Let’s start planning a road trip.....through the lush vineyards and timber-framed French villages of Alsace
Gary and I have visited the Alsace region of France many times now, and it never fails to leave an adoring impression on us. Waves of vineyards rippling over the Alsatian countryside unfolding like a patchwork quilt and Flammekueche wafting from local restaurants. What more could you want?
The beautiful Alsace region in France runs parallel with its neighbour Germany. With the historical fusion of the two countries over the centuries, you gain the best of both worlds from their cultures.
Getting to Alsace in FranceOur French adventure through the Alsatian countryside
As we love our road trips, we pack up the car, head to the Kent coast and hop on Le Shuttle. Thirty-five minutes later, we are in the land of fromage, macarons and Champagne.
Leaving Calais head southeast on the Autoroute toll roads, it is around 387 miles (622km) direct to Colmar. Or, if you’re like us and want to break the journey up, you can stay overnight in the beautiful cities of Reims, Nancy, or Metz.
The vibrant town of ColmarAn Alsatian gem in the Grand Est
Our Route des Vins d'Alsace journey begins in the picturesque town of Colmar, near the south of the Alsace wine route. Colmar is a perfect location to base yourself for a few days while exploring the Alsace towns and villages further south of Guebwiller, Cernay and Thann.
Colmar is a stunning town; the beautifully kept timber-framed homes are awash with striking tones. Waterways are weaving through the streets, and window boxes and floral displays overflowing with fragrant blooms.
Colmar’s Old Town was relatively unscathed during the two World Wars, mainly due to Germany’s occupation. Today this means that when you stroll the cobbled streets and winding lanes, you feel like you’ve stepped into another era.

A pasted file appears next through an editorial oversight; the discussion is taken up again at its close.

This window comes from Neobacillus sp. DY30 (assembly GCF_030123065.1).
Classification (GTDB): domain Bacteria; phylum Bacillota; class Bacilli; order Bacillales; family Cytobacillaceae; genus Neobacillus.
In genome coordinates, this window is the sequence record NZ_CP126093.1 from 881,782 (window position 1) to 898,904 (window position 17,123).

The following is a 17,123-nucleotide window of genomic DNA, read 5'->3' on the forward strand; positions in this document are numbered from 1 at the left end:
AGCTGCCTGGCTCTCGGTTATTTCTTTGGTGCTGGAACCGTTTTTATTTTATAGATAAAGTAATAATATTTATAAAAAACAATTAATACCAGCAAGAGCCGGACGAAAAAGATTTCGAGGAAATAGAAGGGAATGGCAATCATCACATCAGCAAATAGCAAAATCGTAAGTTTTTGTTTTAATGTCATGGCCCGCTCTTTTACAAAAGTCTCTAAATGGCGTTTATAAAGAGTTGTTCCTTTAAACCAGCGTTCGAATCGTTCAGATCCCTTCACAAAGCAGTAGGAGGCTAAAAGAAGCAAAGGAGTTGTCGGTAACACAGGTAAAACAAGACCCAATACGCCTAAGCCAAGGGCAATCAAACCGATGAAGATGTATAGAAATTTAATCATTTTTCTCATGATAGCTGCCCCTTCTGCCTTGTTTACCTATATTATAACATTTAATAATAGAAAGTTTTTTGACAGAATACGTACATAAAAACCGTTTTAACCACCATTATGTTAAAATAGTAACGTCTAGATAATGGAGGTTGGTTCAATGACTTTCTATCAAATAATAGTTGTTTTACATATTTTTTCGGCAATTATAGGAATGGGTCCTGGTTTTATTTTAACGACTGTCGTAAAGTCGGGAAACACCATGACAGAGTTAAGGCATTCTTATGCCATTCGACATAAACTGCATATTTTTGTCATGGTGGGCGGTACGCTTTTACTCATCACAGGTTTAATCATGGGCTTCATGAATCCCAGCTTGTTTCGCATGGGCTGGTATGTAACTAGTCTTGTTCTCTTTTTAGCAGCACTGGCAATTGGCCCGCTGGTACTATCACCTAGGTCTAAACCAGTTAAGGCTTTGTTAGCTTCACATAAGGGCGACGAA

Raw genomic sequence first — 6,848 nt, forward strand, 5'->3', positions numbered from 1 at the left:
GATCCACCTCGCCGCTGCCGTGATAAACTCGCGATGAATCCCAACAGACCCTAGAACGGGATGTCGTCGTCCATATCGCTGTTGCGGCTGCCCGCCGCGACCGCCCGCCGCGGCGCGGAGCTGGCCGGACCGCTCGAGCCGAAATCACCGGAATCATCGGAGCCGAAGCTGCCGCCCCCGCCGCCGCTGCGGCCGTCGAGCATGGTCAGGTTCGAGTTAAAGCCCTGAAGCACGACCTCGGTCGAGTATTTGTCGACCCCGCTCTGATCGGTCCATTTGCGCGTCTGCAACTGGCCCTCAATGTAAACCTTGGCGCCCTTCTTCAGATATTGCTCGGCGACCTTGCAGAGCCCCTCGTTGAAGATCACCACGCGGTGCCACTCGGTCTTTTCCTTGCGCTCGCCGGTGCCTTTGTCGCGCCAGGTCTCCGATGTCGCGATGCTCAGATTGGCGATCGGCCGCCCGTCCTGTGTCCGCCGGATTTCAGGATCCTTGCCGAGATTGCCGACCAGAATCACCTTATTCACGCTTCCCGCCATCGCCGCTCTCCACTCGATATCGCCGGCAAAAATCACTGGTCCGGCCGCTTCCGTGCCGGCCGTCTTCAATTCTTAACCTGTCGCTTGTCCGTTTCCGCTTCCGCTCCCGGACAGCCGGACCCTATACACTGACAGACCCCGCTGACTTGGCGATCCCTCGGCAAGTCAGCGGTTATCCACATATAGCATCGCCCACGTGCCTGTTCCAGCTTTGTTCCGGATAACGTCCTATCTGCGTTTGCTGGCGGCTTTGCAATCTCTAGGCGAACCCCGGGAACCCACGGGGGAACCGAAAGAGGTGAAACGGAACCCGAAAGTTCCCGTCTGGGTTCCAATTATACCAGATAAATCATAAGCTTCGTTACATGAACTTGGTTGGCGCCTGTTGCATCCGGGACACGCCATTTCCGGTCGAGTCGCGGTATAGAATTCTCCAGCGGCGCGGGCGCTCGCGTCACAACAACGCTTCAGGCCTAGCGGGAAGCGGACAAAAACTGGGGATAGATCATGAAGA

The medieval architecture throughout Colmar is incredible; examples of Baroque, Renaissance and Gothic buildings are around every corner. Along with so many historic places of worship still intact.
I loved the canals flowing through Colmar, and I needed no encouragement to hop on a boat tour and explore the waterways. Yes, Colmar’s “la Petite Venise” is another of the world’s “Little Venice”.
If you’re lucky, you may even be able to secure a riverside table at one of the bustling restaurants that line the canals. Oh, and don’t forget to order the delicious flammekueche, the traditional dish of the Alsace region.
Where we stayed in Colmar
Our accommodation for the few nights in Colmar was at the Le Colombier. This stylish hotel was perfectly located in the Little Venice district of Colmar. Just a couple of minutes walk into the historical old town.
Chargeable onsite parking is available at the hotel. However, there are parking options on the street in front of the hotel
If like us, you love visiting different regions of France then this Michelin guide will definitely assist in your planning.
We used a previous version of this book to plan our eastern France road trips, now you can grab the revised copy.
The wine village of NiedermorschwihrAlong the Alsace wine route
The eye-catching homes and historic buildings that house the welcoming restaurants and cafés date from the 18th-century. Niedermorschwihr suffered heavily during the Thirty Years War and then again through the Second World War, devastating the picturesque village.
One of the unique aspects of Niedermorschwihr is the twisted steeple on the bell tower of Saint Gall Church.
Exploring the Alsace town of KaysersbergOverflowing with medieval Alsatian charm
Kaysersberg is captivating as soon as you step onto the cobbled streets. Surrounding the small, picturesque town are rows and rows of vineyards bearing the fruit for the coming years harvest.
Kaysersberg is like a magnet, it draws you in, and you just want to explore the gems hidden around the next corner.
Once again, the architecture in these Alsace towns and villages is stunning. The half-timbered townhouses that line the welcoming lanes of Kaysersberg are full of vibrant colour, with flowers unfurling themselves from balconies and window-boxes.
Strolling along the Rue du Général de Gaulle just makes you smile at how pretty it is. French flags are fluttering high above, and welcoming cafés and bistros are tiptoeing out onto the pathways.